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I experienced this irritating bug for years.  To make "album covers" for my event folders I'd make a virtual copy of (usually the 1st) an image in the event and then apply a develop preset to make it fuzzy and dark.  Then I'd export a copy which would apply a watermark  and import that directly back to the same folder. 

Anyway, every one of my covers when selected with the original would show "<mixed>" for the GPS values because of this loss of precision.  I always assumed it was a case of them using floating point, which isn't precise.  I just tried out the latest version that you said was fixed and sure enough my covers and originals now have the same GPS coordinates.  Like you, I'm stunned that a bug has actually been fixed.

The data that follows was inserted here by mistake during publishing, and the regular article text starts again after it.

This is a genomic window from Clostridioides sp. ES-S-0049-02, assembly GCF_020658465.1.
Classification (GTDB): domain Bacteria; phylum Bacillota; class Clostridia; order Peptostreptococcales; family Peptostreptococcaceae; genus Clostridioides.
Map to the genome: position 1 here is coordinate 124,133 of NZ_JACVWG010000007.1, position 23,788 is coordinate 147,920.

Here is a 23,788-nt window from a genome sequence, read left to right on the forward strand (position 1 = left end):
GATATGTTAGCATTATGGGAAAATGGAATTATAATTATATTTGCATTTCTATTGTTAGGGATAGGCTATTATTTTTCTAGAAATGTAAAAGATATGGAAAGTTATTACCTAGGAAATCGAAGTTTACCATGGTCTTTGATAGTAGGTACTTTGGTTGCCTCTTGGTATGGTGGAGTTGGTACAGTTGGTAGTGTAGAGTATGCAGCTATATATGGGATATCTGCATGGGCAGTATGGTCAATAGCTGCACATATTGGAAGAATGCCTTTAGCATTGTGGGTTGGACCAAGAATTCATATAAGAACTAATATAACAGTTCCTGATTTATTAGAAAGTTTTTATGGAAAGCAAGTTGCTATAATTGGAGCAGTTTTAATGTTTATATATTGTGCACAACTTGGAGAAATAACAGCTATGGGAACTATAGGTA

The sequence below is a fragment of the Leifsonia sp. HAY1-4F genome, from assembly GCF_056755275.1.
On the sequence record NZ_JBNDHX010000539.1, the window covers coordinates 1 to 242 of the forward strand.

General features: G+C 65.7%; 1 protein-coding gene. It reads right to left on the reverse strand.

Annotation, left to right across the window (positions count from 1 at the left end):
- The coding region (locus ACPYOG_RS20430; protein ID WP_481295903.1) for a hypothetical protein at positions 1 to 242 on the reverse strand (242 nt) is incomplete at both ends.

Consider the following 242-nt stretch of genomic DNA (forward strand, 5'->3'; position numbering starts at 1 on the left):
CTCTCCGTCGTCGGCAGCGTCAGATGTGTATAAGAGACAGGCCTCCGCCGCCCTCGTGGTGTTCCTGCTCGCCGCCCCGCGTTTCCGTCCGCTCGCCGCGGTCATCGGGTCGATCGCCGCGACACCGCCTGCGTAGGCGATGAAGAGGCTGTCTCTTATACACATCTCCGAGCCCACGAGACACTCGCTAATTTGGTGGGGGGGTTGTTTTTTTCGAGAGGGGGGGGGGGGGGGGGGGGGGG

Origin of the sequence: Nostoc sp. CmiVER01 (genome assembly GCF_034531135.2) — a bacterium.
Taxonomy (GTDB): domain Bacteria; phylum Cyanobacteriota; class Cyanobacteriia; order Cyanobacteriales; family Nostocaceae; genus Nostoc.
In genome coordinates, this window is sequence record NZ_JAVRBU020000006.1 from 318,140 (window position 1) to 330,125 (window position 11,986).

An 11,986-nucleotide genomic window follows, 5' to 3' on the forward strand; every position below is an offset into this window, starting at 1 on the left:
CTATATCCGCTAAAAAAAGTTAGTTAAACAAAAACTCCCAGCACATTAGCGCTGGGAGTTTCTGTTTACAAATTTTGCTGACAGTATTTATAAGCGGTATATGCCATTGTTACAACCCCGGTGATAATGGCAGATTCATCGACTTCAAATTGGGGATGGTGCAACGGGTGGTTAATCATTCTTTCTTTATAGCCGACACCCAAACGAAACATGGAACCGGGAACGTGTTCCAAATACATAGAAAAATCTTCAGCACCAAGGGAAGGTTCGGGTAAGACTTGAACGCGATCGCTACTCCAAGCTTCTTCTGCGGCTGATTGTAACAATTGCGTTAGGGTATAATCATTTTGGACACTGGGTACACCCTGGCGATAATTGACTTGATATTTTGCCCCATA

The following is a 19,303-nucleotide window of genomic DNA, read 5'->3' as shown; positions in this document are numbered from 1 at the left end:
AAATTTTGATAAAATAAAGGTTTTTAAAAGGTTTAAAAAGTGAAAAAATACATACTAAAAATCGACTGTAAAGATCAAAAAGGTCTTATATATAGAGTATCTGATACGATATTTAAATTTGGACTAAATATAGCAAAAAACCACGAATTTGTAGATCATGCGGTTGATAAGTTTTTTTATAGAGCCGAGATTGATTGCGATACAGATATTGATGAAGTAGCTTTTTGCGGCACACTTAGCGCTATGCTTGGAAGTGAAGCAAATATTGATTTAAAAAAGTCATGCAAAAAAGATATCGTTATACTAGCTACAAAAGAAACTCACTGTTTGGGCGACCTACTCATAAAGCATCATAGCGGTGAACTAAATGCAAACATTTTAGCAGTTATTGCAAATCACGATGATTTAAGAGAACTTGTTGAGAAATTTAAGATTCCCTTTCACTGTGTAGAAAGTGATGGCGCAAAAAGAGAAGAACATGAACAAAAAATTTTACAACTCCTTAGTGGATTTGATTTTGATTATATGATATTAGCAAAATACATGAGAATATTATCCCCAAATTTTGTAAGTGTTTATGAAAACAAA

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LEGEND ,
May 15, 2019 May 15, 2019

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Agreeing

Adobe has developed an unpleasant reputation on these matters, that bugs can take years to get fixed, if they get fixed at all. On the other hand, I don't give Adobe much credit on this ... as a programmer myself, if you have (For example) a number with 6 digits after the decimal place, and only 3 digits are printing out, this is one of the most trivial things to fix.

So unless this is the beginning of a trend where bugs get fixed quicker, I'm not impressed.

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Most Valuable Participant ,
May 15, 2019 May 15, 2019

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So unless this is the beginning of a trend where bugs get fixed quicker

I monitor the feedback forum closely, I think there has been distinct improvement over the last year or so. A number of multi-year bugs have been fixed and many recently reported bugs that aren't major (affecting huge numbers of people) are getting fixed too.  So I'm cautiously (very cautiously) optimistic...